Politics or Religion

Essay by iloveshinerUniversity, Bachelor'sA, September 2004

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Religion is a very controversial subject in today's political scene. Stephen L. Carter wrote an article, "The Culture of Disbelief," about religion in today's political society. It includes how the American culture is taught to hide their religious beliefs to be politically correct. My peers and I express our various opinions toward Mr. Carter's article.

Stephen L. Carter's article is shows that politics put religious beliefs on the back burner. He also says that we are taught to act as if our faith does not matter to us when it comes to legal or political issues. Although, this is what the public is taught to do when religion is brought into the political scene, it does not always happen that way. When a political leader does do something religious, such as wearing a cross as a necklace, the public runs to the opportunity to point out that it was wrong.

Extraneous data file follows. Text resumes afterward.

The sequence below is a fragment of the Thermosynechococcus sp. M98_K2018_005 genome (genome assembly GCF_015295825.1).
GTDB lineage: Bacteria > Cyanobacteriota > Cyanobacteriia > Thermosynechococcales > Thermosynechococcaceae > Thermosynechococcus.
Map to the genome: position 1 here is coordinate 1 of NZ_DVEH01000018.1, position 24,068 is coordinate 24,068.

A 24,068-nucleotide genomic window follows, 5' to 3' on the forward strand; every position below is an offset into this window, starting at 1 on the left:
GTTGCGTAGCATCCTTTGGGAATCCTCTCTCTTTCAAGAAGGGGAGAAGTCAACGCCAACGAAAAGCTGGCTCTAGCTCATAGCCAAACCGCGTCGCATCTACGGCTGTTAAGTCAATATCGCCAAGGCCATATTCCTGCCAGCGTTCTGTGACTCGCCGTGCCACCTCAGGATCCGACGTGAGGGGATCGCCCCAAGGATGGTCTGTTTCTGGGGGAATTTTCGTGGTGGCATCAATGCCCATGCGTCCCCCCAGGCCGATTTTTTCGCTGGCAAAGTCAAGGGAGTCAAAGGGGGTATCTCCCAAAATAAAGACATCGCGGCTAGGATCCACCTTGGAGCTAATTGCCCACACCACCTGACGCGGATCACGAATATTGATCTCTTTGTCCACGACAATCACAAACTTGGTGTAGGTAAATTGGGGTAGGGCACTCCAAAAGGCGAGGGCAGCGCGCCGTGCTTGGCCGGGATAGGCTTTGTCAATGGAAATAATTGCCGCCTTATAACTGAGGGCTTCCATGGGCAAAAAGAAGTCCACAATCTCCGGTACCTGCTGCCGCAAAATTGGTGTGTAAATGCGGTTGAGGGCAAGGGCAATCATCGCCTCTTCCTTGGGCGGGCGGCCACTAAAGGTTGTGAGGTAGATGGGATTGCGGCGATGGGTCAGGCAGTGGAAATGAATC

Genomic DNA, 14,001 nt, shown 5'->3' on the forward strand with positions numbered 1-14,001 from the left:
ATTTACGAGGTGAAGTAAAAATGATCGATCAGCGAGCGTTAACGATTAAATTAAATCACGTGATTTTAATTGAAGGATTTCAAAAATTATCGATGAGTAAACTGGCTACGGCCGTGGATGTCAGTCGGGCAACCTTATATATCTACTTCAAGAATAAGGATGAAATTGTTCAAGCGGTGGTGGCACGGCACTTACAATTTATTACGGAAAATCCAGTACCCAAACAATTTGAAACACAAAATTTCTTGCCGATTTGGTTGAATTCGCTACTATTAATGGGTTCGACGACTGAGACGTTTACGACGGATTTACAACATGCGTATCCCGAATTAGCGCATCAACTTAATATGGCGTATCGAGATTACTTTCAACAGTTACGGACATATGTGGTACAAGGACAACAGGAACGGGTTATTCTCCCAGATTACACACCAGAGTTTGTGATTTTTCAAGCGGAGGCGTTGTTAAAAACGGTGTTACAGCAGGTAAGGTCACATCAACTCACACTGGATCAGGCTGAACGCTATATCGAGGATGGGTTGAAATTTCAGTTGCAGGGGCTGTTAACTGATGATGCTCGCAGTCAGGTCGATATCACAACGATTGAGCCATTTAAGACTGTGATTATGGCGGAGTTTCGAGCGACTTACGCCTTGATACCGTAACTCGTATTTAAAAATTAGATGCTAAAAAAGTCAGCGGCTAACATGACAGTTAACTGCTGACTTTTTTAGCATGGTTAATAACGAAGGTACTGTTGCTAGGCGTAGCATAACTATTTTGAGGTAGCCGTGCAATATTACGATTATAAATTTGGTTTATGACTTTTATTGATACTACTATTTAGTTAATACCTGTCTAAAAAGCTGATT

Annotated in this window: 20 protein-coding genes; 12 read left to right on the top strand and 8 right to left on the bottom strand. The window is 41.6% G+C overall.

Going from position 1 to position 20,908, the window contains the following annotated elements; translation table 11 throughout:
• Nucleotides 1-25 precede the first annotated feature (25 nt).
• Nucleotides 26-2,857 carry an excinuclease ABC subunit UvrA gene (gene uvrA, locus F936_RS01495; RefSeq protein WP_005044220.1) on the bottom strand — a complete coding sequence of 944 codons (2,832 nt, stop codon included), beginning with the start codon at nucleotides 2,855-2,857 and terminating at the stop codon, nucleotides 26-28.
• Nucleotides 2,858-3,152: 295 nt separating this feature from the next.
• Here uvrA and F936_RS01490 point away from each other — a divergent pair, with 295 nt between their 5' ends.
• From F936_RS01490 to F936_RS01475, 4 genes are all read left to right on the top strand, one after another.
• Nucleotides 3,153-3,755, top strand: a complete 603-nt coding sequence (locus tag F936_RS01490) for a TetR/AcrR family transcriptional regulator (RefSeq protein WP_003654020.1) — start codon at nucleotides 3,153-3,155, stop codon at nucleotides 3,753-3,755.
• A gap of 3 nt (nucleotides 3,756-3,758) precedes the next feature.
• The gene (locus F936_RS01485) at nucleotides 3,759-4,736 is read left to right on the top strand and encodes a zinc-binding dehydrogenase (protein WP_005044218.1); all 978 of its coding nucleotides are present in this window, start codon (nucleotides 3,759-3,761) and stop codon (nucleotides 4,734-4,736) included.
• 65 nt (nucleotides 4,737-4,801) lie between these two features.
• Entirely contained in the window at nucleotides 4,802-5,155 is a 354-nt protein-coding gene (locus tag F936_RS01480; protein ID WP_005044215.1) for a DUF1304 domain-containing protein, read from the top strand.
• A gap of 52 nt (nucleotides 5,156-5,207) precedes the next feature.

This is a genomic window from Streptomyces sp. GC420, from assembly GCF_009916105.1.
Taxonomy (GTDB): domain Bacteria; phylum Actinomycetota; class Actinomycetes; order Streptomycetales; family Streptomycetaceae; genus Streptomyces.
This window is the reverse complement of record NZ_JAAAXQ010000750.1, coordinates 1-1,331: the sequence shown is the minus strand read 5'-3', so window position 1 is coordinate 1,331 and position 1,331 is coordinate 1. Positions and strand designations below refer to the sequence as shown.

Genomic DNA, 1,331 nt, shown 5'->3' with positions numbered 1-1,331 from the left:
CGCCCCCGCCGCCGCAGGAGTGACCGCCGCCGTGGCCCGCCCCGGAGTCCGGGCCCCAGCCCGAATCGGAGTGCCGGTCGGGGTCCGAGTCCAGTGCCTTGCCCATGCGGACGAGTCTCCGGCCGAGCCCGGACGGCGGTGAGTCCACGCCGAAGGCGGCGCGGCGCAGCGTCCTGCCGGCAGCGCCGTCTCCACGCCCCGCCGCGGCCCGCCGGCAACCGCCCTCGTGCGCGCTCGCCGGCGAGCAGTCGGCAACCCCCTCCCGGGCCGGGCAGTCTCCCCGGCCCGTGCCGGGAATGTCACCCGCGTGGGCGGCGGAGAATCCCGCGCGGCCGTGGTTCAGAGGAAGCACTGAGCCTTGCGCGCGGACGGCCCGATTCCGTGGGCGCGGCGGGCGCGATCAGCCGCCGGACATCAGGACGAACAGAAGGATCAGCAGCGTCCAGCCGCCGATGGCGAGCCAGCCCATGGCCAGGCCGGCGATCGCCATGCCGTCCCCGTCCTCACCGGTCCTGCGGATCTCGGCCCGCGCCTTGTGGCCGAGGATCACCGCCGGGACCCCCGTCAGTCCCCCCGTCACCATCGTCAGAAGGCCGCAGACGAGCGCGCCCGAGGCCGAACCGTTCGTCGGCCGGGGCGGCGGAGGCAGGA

Carter replies, "one sees a trend in our political and legal cultures toward treating religious beliefs as arbitrary and unimportant, a trend supported by a rhetoric that implies that there is something wrong with religious devotion"(178). Carter disagrees that our culture teaches us that religion is not to be taken seriously. "There are, we are taught by our opinion leaders, religious matters and important matters, and disaster arises when we confuse the two," Carter also mentions (179). We asked to separate our private lives and our public life to hide the fact that God is important to us. "We are one of the most religious nations on earth, in the sense that we have a deeply religious citizenry," he uses for an example (180). He states that the First Amendment to the Constitution guarantees the "free exercise" of the religion but also prohibits its "establishment" by the...